In the beginning, self-driving vehicles could be spotted only on the streets near Silicon Valley tech companies whose work made them possible. Now they're much more widespread.
Autonomous vehicle projects are underway in hot spots such as Phoenix, Pittsburgh and Miami, as well as in places such as Grand Rapids, Mich.; Columbus, Ohio; and Texas. Even Rhode Island has announced plans to start self-driving shuttle service in Providence.
But California, despite having the most stringent regulations and reporting requirements for autonomous vehicles, remains perhaps the pre-eminent proving ground for self-driving technology.
With three weeks left in 2018, the Golden State already has had a record year for the number of manufacturers permitted to test autonomous vehicles, the number of those vehicles permitted on the road and the number of crashes involving those vehicles.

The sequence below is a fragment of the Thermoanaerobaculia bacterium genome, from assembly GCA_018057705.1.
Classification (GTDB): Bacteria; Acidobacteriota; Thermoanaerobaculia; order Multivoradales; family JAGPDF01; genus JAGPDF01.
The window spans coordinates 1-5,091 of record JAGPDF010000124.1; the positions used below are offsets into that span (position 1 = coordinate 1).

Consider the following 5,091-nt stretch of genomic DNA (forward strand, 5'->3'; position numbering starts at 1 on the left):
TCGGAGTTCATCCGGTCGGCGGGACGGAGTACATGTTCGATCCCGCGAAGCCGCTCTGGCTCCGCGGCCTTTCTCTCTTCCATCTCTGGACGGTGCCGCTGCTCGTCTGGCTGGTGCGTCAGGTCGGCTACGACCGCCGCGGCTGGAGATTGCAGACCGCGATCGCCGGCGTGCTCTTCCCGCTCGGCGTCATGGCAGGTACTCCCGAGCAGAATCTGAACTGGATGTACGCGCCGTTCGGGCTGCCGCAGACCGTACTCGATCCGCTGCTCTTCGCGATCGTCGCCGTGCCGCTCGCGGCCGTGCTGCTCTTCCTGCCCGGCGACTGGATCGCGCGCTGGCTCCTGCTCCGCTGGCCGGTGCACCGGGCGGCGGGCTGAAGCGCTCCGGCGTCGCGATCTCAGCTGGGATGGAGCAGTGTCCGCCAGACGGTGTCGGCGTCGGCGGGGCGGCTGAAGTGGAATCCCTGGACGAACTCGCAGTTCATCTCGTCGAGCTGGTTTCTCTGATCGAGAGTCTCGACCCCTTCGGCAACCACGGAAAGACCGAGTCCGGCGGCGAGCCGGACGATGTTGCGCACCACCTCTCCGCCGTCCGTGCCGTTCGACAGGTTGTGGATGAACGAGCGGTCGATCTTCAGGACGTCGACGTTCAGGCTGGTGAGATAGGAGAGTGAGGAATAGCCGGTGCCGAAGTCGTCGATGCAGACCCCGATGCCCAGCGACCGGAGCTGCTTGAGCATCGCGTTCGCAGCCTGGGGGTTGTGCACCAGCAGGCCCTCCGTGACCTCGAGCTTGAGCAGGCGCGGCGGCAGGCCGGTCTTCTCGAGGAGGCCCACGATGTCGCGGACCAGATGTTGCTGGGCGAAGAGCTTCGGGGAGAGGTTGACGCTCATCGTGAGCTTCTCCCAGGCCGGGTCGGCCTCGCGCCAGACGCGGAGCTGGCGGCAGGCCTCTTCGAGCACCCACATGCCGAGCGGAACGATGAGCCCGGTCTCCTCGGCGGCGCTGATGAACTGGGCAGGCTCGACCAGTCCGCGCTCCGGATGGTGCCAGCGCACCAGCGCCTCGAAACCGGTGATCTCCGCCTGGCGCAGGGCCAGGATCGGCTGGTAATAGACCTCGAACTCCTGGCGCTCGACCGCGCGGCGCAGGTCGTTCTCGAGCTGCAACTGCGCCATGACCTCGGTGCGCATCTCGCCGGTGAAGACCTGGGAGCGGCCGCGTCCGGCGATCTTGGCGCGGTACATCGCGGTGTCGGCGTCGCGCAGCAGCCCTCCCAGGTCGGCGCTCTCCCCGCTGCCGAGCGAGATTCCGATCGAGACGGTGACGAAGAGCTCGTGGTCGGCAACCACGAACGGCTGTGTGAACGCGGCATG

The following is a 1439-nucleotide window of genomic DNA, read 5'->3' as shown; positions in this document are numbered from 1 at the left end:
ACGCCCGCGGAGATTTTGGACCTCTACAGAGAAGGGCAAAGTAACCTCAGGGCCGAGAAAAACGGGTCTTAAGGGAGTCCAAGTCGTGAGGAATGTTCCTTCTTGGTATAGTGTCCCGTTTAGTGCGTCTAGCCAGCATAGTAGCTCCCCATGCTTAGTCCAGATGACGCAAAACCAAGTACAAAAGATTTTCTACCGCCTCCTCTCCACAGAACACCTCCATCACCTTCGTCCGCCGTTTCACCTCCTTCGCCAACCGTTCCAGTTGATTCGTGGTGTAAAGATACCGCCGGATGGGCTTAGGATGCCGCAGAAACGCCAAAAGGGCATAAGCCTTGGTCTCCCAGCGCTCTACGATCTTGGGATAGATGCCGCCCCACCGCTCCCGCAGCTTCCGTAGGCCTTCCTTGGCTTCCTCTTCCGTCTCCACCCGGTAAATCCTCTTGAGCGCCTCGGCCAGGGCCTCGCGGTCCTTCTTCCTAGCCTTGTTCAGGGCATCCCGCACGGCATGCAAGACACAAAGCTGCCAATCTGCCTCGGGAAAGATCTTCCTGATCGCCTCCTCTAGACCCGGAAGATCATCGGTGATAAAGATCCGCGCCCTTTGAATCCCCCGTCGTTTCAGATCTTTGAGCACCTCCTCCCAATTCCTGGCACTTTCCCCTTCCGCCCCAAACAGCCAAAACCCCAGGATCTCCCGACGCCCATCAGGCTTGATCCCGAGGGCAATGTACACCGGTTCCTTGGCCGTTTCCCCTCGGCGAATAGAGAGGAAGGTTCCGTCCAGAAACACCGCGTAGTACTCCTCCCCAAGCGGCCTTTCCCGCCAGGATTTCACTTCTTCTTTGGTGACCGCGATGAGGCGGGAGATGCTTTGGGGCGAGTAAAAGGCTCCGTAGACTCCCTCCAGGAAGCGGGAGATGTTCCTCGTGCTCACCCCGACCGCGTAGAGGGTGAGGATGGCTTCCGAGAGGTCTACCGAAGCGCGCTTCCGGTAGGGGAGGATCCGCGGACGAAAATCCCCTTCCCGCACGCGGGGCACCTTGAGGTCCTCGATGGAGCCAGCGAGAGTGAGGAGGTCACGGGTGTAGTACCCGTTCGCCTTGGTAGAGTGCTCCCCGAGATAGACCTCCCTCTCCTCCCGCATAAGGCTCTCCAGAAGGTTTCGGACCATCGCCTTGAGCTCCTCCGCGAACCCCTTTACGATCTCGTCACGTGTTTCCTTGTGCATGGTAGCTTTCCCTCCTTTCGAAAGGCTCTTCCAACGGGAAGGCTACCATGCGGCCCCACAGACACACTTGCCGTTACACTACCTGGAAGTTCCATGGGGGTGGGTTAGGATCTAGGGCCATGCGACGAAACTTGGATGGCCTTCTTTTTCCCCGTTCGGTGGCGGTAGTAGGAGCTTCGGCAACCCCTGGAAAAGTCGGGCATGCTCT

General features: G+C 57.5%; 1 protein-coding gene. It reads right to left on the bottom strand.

The number of manufacturers receiving permits from the California Department of Motor Vehicles to test self-driving vehicles ballooned to 65 so far this year from 46 in 2017. The number of self-driving vehicles has more than doubled, with 658 receiving permits this year, up from 326 in 2017.
And the number of collisions involving autonomous vehicles also has more than doubled, to 67 this year from 29 in 2017.
"We have more permit holders testing more vehicles than we have had in years past, so the likelihood of an incident is naturally going to be higher," says Marty Greenstein, a spokesman for the California DMV.
No ther state tracks such figures, making precise comparisons difficult. But except for Arizona, where Waymo has built a test fleet of roughly 400 vehiclesthe company has been tight-lipped about the exact number—it's widely believed that no other state has close to the number of self-driving vehicles on the road as California.
Struck from behind
In terms of traffic safety, California's figures may provide a glimpse of how self-driving cars behave on public roads. While the presence of autonomous vehicles does not necessarily mean they were at fault, one trend is notable: Self-driving vehicles have been susceptible to getting rear-ended.
Since the start of 2016, 111 crashes involving autonomous vehicles have been reported in California. Seventy-one of those have occurred while the vehicles operated in autonomous mode, according to a review of DMV reports. Of those, 51—or 72 percent—have involved an autonomous vehicle getting struck from behind.